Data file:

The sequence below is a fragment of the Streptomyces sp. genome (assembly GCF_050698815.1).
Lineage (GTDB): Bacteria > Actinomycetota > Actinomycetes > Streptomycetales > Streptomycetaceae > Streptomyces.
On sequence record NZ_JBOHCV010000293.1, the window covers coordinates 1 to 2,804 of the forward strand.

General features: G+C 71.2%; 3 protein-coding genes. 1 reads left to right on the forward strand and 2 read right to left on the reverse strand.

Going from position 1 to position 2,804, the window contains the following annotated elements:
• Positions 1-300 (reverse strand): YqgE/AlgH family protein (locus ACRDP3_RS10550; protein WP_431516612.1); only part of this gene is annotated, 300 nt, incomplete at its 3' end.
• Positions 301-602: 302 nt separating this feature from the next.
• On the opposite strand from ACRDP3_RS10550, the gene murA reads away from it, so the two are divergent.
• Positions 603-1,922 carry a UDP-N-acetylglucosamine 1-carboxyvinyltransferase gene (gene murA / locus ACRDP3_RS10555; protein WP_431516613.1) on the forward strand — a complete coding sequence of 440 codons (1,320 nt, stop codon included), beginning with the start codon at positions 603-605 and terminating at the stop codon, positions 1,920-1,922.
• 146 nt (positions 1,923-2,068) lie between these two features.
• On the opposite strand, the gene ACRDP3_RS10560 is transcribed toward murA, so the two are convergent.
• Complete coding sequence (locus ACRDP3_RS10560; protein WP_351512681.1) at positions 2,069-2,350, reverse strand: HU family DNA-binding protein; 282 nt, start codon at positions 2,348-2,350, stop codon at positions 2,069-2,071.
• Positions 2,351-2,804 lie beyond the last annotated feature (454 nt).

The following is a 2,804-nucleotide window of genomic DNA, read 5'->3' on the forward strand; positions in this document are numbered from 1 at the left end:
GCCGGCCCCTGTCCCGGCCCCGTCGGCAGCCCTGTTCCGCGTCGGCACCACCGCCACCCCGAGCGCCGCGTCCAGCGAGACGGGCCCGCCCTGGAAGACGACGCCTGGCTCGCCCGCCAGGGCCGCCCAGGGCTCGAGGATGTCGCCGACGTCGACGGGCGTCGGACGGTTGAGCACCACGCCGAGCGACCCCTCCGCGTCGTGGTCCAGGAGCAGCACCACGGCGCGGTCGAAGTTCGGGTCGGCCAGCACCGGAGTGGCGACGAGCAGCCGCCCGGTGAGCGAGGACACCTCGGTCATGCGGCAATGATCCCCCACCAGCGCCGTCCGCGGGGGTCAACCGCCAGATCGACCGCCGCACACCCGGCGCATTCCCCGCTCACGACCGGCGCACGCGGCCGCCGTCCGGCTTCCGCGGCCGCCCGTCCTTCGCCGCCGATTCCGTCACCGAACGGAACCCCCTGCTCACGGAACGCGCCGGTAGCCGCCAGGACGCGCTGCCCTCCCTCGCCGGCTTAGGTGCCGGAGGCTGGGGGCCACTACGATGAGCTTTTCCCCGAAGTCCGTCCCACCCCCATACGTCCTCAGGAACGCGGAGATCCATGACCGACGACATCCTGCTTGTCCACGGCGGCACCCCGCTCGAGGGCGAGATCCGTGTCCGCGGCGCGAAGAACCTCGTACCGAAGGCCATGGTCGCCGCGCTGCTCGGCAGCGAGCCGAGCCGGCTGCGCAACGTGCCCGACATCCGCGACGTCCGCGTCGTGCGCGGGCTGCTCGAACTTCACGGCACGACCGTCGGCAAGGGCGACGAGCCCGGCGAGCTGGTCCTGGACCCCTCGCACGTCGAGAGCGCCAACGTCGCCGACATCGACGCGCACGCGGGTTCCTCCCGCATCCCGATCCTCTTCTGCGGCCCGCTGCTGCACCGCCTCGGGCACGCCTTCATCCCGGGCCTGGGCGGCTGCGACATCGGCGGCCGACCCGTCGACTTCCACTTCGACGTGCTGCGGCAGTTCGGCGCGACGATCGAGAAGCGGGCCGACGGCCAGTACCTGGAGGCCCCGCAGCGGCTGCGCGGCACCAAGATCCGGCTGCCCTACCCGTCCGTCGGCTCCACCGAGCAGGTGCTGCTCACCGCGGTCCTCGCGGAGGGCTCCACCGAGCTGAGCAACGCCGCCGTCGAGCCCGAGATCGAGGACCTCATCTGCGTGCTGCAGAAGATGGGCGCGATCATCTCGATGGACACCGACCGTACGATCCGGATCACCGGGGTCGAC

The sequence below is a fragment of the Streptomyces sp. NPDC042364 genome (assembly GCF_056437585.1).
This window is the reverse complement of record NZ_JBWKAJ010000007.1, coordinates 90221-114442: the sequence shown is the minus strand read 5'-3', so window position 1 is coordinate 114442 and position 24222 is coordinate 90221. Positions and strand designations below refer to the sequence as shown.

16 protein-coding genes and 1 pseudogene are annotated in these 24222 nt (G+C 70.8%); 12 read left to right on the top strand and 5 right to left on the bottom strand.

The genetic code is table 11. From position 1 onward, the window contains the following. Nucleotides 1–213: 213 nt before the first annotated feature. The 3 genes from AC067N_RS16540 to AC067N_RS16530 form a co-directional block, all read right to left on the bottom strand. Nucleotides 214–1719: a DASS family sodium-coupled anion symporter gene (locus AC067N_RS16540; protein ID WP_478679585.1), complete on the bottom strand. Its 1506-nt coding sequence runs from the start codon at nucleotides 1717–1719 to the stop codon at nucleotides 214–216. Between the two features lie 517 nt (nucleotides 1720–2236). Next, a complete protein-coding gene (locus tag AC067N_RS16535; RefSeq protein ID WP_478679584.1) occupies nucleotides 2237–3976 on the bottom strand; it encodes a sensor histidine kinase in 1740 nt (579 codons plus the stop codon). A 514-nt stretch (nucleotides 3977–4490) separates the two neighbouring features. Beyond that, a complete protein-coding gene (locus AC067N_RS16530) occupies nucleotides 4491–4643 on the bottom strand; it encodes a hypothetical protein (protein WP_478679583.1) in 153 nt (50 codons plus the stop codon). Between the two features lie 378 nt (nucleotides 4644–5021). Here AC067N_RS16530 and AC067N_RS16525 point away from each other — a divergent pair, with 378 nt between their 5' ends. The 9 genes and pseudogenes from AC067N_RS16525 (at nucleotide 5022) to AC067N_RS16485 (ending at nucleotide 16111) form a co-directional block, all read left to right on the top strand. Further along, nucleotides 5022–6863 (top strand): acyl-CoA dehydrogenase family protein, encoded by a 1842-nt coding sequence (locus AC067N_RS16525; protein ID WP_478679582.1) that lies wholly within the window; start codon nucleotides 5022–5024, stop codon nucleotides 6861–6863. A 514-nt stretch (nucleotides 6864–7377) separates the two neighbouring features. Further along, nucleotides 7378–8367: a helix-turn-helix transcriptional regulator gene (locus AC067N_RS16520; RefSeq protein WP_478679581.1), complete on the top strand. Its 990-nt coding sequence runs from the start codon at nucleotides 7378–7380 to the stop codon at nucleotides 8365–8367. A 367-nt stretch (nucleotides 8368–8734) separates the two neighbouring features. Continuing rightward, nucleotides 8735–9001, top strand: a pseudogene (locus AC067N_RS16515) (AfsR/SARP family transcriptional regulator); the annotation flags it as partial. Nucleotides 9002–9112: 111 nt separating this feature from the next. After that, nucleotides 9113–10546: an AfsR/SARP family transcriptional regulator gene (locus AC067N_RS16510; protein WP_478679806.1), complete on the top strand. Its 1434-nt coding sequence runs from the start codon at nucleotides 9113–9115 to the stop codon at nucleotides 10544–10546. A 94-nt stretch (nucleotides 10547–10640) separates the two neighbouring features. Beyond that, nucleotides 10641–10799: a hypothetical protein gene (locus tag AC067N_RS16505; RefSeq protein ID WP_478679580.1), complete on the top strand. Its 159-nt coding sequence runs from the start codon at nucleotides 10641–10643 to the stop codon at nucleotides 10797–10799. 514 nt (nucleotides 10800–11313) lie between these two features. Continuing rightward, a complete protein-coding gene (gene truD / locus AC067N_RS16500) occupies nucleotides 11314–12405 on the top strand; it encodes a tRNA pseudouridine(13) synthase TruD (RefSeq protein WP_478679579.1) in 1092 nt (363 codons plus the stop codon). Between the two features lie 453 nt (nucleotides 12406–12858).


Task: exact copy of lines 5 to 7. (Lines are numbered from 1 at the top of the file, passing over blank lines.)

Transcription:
Going from position 1 to position 2,804, the window contains the following annotated elements:
• Positions 1-300 (reverse strand): YqgE/AlgH family protein (locus ACRDP3_RS10550; protein WP_431516612.1); only part of this gene is annotated, 300 nt, incomplete at its 3' end.
• Positions 301-602: 302 nt separating this feature from the next.